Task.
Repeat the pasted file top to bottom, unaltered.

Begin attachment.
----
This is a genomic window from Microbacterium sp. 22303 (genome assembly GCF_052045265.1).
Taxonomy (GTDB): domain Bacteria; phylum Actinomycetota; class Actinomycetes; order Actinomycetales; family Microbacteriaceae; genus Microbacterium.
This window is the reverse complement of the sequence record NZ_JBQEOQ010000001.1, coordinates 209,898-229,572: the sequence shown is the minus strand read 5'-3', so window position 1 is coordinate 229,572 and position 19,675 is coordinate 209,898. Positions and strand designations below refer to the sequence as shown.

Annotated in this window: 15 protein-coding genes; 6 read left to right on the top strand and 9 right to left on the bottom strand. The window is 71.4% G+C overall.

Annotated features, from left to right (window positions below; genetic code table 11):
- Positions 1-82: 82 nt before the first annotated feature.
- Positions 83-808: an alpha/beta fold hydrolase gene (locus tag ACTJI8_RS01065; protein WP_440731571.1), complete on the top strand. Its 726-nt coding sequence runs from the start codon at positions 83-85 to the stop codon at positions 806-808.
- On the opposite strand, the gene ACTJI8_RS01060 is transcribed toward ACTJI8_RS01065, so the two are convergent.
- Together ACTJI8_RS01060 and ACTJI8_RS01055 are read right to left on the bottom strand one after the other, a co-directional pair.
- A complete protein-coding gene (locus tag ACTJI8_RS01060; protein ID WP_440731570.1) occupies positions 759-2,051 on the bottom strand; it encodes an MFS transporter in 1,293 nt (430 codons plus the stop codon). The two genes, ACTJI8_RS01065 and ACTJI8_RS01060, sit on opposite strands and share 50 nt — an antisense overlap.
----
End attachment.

This is a genomic window from Microbacterium sp. 22303 (genome assembly GCF_052045265.1).
Taxonomy (GTDB): domain Bacteria; phylum Actinomycetota; class Actinomycetes; order Actinomycetales; family Microbacteriaceae; genus Microbacterium.
This window is the reverse complement of the sequence record NZ_JBQEOQ010000001.1, coordinates 209,898-229,572: the sequence shown is the minus strand read 5'-3', so window position 1 is coordinate 229,572 and position 19,675 is coordinate 209,898. Positions and strand designations below refer to the sequence as shown.

Annotated in this window: 15 protein-coding genes; 6 read left to right on the top strand and 9 right to left on the bottom strand. The window is 71.4% G+C overall.

Annotated features, from left to right (window positions below; genetic code table 11):
- Positions 1-82: 82 nt before the first annotated feature.
- Positions 83-808: an alpha/beta fold hydrolase gene (locus tag ACTJI8_RS01065; protein WP_440731571.1), complete on the top strand. Its 726-nt coding sequence runs from the start codon at positions 83-85 to the stop codon at positions 806-808.
- On the opposite strand, the gene ACTJI8_RS01060 is transcribed toward ACTJI8_RS01065, so the two are convergent.
- Together ACTJI8_RS01060 and ACTJI8_RS01055 are read right to left on the bottom strand one after the other, a co-directional pair.
- A complete protein-coding gene (locus tag ACTJI8_RS01060; protein ID WP_440731570.1) occupies positions 759-2,051 on the bottom strand; it encodes an MFS transporter in 1,293 nt (430 codons plus the stop codon). The two genes, ACTJI8_RS01065 and ACTJI8_RS01060, sit on opposite strands and share 50 nt — an antisense overlap.